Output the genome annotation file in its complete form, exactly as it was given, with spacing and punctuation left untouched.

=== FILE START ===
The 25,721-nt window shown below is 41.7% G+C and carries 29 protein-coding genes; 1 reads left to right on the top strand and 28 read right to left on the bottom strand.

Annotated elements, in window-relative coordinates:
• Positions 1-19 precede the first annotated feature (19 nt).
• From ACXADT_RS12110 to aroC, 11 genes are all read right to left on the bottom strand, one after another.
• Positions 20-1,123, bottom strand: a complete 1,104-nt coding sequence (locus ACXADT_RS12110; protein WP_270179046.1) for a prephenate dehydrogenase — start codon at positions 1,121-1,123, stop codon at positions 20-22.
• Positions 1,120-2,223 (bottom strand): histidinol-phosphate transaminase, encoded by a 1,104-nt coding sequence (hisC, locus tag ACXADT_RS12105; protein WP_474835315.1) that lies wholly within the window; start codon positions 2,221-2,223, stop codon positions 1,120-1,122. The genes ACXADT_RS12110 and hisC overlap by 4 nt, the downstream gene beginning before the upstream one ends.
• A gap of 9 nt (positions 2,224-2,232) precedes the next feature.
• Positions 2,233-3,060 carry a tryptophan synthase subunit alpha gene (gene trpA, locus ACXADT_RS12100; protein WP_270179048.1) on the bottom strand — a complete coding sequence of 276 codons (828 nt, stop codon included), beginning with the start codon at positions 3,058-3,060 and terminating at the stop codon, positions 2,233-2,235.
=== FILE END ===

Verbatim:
The 25,721-nt window shown below is 41.7% G+C and carries 29 protein-coding genes; 1 reads left to right on the top strand and 28 read right to left on the bottom strand.

Annotated elements, in window-relative coordinates:
• Positions 1-19 precede the first annotated feature (19 nt).
• From ACXADT_RS12110 to aroC, 11 genes are all read right to left on the bottom strand, one after another.
• Positions 20-1,123, bottom strand: a complete 1,104-nt coding sequence (locus ACXADT_RS12110; protein WP_270179046.1) for a prephenate dehydrogenase — start codon at positions 1,121-1,123, stop codon at positions 20-22.
• Positions 1,120-2,223 (bottom strand): histidinol-phosphate transaminase, encoded by a 1,104-nt coding sequence (hisC, locus tag ACXADT_RS12105; protein WP_474835315.1) that lies wholly within the window; start codon positions 2,221-2,223, stop codon positions 1,120-1,122. The genes ACXADT_RS12110 and hisC overlap by 4 nt, the downstream gene beginning before the upstream one ends.
• A gap of 9 nt (positions 2,224-2,232) precedes the next feature.
• Positions 2,233-3,060 carry a tryptophan synthase subunit alpha gene (gene trpA, locus ACXADT_RS12100; protein WP_270179048.1) on the bottom strand — a complete coding sequence of 276 codons (828 nt, stop codon included), beginning with the start codon at positions 3,058-3,060 and terminating at the stop codon, positions 2,233-2,235.